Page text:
I’m not sure how it was for most people, but I know when I was growing up, we (my brother and sisters and I) did not go into my parents’ room very often. I do not have a single recollection of getting scared in the middle of the night and crawling in bed with my parents. Perhaps I didn’t wake up in the middle of the night all that often, but if it did happen, my memory tells me that it would have been far scarier to go into my mom and dad’s room, wake them up, and crawl into bed with them. I’m not sure when nor how the boundary was set, but it was definitely there. We didn’t go into Mom and Dad’s room. We just didn’t. For one thing it was cold. And dark. And it smelled different than the rest of the house. And my dad snored.
Living in a condo that offered little more space than that of a double-wide made this a difficult boundary to create and enforce with my own children, starting with Eliott. For one thing, I practically used the entire house to get ready in the morning. Obviously my bedroom closet wasn’t big enough for two people, so half my stuff was in the closet in the hall. Also, when the kitchen and my bedroom were mere steps from each other, making a bagel while only half-way dressed and putting rollers in my hair was not uncommon. Though Eliott was usually gone with John by the time I was up in the morning, weekends and summer time weren’t very different. And when we finally got a TV, we put it in our bedroom. We soon discovered that 45 minute videos on Sunday morning occupied our 18 month old just long enough for us to both get dressed without interruption. As a result, she probably believed our bedroom actually belonged to her.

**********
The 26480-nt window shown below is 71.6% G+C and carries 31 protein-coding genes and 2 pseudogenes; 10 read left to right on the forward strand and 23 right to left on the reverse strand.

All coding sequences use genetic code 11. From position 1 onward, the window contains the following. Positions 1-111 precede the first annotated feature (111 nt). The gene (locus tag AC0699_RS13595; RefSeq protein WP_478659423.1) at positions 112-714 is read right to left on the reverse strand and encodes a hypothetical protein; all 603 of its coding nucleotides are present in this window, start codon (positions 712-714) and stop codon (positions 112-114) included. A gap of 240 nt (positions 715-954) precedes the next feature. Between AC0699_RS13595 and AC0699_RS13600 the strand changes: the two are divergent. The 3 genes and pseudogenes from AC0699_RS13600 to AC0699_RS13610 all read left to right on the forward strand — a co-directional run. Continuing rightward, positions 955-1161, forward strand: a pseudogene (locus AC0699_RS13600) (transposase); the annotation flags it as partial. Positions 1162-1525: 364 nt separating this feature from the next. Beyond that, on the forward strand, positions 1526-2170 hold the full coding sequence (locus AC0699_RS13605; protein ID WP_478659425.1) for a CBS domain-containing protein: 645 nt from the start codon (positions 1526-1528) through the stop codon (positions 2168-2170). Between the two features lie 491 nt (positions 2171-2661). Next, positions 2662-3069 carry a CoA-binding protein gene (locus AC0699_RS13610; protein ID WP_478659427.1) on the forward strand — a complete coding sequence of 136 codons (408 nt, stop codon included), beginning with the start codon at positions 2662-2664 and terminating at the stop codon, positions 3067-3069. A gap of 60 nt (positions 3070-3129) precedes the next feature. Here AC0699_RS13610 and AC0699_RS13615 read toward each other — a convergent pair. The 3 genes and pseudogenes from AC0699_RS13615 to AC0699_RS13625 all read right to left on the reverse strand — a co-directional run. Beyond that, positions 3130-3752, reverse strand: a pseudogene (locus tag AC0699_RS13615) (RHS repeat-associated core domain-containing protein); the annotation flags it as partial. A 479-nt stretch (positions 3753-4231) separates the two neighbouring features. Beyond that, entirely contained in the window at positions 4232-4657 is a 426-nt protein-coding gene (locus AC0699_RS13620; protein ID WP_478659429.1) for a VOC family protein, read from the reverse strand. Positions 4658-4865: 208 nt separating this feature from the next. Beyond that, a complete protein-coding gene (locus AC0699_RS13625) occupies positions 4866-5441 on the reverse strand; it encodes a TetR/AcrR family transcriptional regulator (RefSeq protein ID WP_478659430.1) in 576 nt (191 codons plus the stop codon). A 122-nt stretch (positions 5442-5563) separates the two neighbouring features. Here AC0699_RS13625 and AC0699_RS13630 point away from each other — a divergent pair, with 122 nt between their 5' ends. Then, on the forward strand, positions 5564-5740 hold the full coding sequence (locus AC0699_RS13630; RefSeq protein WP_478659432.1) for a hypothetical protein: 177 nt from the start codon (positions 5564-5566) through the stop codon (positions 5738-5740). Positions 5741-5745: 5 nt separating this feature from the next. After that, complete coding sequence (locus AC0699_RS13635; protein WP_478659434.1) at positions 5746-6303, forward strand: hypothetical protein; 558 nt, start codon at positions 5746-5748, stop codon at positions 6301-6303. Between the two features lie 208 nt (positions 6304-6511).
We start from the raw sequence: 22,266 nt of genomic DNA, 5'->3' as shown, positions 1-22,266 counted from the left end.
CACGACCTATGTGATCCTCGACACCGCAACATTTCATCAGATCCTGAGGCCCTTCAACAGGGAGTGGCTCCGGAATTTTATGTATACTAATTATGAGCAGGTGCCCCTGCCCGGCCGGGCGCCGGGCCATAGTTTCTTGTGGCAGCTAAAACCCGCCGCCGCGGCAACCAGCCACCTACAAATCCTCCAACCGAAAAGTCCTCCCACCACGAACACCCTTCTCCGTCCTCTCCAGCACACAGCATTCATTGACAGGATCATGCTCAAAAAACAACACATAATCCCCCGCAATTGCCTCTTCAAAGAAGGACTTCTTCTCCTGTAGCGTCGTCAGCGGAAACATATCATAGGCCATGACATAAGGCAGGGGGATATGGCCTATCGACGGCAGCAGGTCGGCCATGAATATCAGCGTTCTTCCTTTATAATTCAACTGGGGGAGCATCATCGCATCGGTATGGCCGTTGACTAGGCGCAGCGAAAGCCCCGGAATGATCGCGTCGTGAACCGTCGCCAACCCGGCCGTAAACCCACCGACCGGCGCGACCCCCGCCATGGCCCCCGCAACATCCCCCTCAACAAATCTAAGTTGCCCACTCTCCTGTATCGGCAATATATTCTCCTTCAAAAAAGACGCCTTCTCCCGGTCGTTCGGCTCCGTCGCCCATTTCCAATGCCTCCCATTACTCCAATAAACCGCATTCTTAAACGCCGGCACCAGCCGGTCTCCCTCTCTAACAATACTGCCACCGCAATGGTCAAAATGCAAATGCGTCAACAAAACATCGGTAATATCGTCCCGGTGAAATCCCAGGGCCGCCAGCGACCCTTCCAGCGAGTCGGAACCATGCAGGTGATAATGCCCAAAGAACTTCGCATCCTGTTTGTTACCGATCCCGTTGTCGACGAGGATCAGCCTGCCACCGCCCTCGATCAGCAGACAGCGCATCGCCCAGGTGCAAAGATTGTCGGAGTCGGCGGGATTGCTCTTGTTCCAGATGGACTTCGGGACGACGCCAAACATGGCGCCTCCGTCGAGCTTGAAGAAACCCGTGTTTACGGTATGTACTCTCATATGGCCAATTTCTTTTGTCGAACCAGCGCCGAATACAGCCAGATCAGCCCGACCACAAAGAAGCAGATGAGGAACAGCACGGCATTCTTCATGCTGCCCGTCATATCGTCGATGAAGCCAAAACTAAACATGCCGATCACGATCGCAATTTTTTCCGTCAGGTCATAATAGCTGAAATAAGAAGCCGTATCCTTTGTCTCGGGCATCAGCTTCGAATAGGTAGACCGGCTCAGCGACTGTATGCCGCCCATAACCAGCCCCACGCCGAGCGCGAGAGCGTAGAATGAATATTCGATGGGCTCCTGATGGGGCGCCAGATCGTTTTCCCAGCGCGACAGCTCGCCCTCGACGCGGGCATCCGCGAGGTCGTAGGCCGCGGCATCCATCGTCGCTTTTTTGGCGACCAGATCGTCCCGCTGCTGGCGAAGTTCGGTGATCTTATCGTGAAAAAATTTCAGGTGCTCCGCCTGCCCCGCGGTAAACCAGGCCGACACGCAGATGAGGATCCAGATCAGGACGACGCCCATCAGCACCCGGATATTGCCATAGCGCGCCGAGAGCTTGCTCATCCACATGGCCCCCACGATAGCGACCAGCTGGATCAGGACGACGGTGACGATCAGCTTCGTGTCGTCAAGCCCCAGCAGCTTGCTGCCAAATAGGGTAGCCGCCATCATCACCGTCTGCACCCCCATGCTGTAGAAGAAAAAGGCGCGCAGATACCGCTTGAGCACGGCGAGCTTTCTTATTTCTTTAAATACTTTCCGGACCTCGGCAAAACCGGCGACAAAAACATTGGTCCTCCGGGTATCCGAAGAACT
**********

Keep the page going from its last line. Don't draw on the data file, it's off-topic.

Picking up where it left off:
So John and I had big plans for the new house and the bedroom boundary when we moved. We were so sure that more space and a clean slate would make this new boundary an easy one to create. Now, I understand that there are parents (in America) who share their bedroom and their bed with the entire family. I understand there are entire cultures of people for whom this way of life is perfectly normal. I also understand there are entire cultures of people who do not eat beef because what I believe about Jesus, they believe about cows. Fine. I’m allowed to admit that I think such beliefs are weird. The bed sharing. The steak worship. All of it. (Note: I’m not saying I hate slash cannot be friends with these people just because I think their crack-pot beliefs wouldn’t be good for me and my family so don’t go calling me a racist or getting your feelings hurt if you fall into one of the above categories, okay?)
I am probably lucky to admit that neither one of my children has ever awoken in the middle of the night and needed me. They have both slept through loud company up late at night, thunderstorms, tornadoes, the fire alarm (in our condo), and the garbage man right outside their windows. But I have not yet instilled in either of them a fear of my bedroom. Waking up to find my 4-year old sorting feminine products on the floor of my bathroom is unfortunately not unusual. (If you’ve seen the new “U” by Kotex, you understand why this activity is so enticing. I think the ad says, “They look like something from art school. Cool!”)
Therefore, John and I are gladly accepting any tips or ideas for creating an atmosphere of fear surrounding our bedroom. Not fear like, one of my children sleeps in her own vomit all night because she’s too afraid to come tell me she was sick, but something more like a respectful reverence for a sacred place. (Like, maybe I should make them wash their feet at the door and wear a bell around their ankle every time they enter.) Because I can’t decide which is worse: the possibility of Carter swallowing some potentially expensive piece of jewelry from the top of my dresser or the inevitable question from Eliott one day: “What are these things, Mommy?”